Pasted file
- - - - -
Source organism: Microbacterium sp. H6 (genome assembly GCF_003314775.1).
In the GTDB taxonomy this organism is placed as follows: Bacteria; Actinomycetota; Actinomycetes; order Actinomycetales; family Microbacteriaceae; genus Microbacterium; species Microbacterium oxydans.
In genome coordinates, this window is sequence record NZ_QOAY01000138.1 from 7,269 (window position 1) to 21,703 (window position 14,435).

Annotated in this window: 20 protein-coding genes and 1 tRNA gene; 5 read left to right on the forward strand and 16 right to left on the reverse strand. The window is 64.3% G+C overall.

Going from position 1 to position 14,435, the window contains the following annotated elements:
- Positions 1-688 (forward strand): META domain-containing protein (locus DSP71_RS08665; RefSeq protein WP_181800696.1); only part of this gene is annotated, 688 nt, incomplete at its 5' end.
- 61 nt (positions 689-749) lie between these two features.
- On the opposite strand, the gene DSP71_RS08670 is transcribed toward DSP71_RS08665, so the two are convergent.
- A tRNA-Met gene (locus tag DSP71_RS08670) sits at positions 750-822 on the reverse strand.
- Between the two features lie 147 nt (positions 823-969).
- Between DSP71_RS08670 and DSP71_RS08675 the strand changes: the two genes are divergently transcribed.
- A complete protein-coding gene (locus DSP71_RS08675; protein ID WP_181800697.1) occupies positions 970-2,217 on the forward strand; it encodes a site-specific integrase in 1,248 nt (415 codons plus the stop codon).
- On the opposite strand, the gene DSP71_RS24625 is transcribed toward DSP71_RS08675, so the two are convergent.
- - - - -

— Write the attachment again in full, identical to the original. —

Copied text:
Source organism: Microbacterium sp. H6 (genome assembly GCF_003314775.1).
In the GTDB taxonomy this organism is placed as follows: Bacteria; Actinomycetota; Actinomycetes; order Actinomycetales; family Microbacteriaceae; genus Microbacterium; species Microbacterium oxydans.
In genome coordinates, this window is sequence record NZ_QOAY01000138.1 from 7,269 (window position 1) to 21,703 (window position 14,435).

Annotated in this window: 20 protein-coding genes and 1 tRNA gene; 5 read left to right on the forward strand and 16 right to left on the reverse strand. The window is 64.3% G+C overall.

Going from position 1 to position 14,435, the window contains the following annotated elements:
- Positions 1-688 (forward strand): META domain-containing protein (locus DSP71_RS08665; RefSeq protein WP_181800696.1); only part of this gene is annotated, 688 nt, incomplete at its 5' end.
- 61 nt (positions 689-749) lie between these two features.
- On the opposite strand, the gene DSP71_RS08670 is transcribed toward DSP71_RS08665, so the two are convergent.
- A tRNA-Met gene (locus tag DSP71_RS08670) sits at positions 750-822 on the reverse strand.
- Between the two features lie 147 nt (positions 823-969).
- Between DSP71_RS08670 and DSP71_RS08675 the strand changes: the two genes are divergently transcribed.
- A complete protein-coding gene (locus DSP71_RS08675; protein ID WP_181800697.1) occupies positions 970-2,217 on the forward strand; it encodes a site-specific integrase in 1,248 nt (415 codons plus the stop codon).
- On the opposite strand, the gene DSP71_RS24625 is transcribed toward DSP71_RS08675, so the two are convergent.